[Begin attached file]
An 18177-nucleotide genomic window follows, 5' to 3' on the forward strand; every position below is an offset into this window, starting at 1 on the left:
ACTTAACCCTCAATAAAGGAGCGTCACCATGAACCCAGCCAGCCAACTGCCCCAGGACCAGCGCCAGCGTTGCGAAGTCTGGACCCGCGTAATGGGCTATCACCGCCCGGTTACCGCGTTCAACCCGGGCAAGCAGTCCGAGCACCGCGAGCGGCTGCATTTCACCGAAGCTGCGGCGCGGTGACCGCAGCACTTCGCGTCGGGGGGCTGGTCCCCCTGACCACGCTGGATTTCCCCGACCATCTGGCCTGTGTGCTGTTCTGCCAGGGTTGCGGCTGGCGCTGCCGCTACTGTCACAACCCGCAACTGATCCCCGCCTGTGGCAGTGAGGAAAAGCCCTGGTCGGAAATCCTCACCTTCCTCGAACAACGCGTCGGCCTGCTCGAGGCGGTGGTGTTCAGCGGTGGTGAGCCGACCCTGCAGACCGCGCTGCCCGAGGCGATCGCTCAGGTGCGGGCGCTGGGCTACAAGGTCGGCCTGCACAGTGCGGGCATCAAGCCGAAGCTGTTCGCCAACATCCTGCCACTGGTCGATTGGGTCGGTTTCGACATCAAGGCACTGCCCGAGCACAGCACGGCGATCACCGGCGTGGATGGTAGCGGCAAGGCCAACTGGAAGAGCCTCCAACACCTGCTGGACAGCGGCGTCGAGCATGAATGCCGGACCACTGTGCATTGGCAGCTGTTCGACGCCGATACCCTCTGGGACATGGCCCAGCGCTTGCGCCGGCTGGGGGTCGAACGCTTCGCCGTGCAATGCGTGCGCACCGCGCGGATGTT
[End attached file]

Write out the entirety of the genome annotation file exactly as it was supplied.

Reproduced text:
An 18177-nucleotide genomic window follows, 5' to 3' on the forward strand; every position below is an offset into this window, starting at 1 on the left:
ACTTAACCCTCAATAAAGGAGCGTCACCATGAACCCAGCCAGCCAACTGCCCCAGGACCAGCGCCAGCGTTGCGAAGTCTGGACCCGCGTAATGGGCTATCACCGCCCGGTTACCGCGTTCAACCCGGGCAAGCAGTCCGAGCACCGCGAGCGGCTGCATTTCACCGAAGCTGCGGCGCGGTGACCGCAGCACTTCGCGTCGGGGGGCTGGTCCCCCTGACCACGCTGGATTTCCCCGACCATCTGGCCTGTGTGCTGTTCTGCCAGGGTTGCGGCTGGCGCTGCCGCTACTGTCACAACCCGCAACTGATCCCCGCCTGTGGCAGTGAGGAAAAGCCCTGGTCGGAAATCCTCACCTTCCTCGAACAACGCGTCGGCCTGCTCGAGGCGGTGGTGTTCAGCGGTGGTGAGCCGACCCTGCAGACCGCGCTGCCCGAGGCGATCGCTCAGGTGCGGGCGCTGGGCTACAAGGTCGGCCTGCACAGTGCGGGCATCAAGCCGAAGCTGTTCGCCAACATCCTGCCACTGGTCGATTGGGTCGGTTTCGACATCAAGGCACTGCCCGAGCACAGCACGGCGATCACCGGCGTGGATGGTAGCGGCAAGGCCAACTGGAAGAGCCTCCAACACCTGCTGGACAGCGGCGTCGAGCATGAATGCCGGACCACTGTGCATTGGCAGCTGTTCGACGCCGATACCCTCTGGGACATGGCCCAGCGCTTGCGCCGGCTGGGGGTCGAACGCTTCGCCGTGCAATGCGTGCGCACCGCGCGGATGTT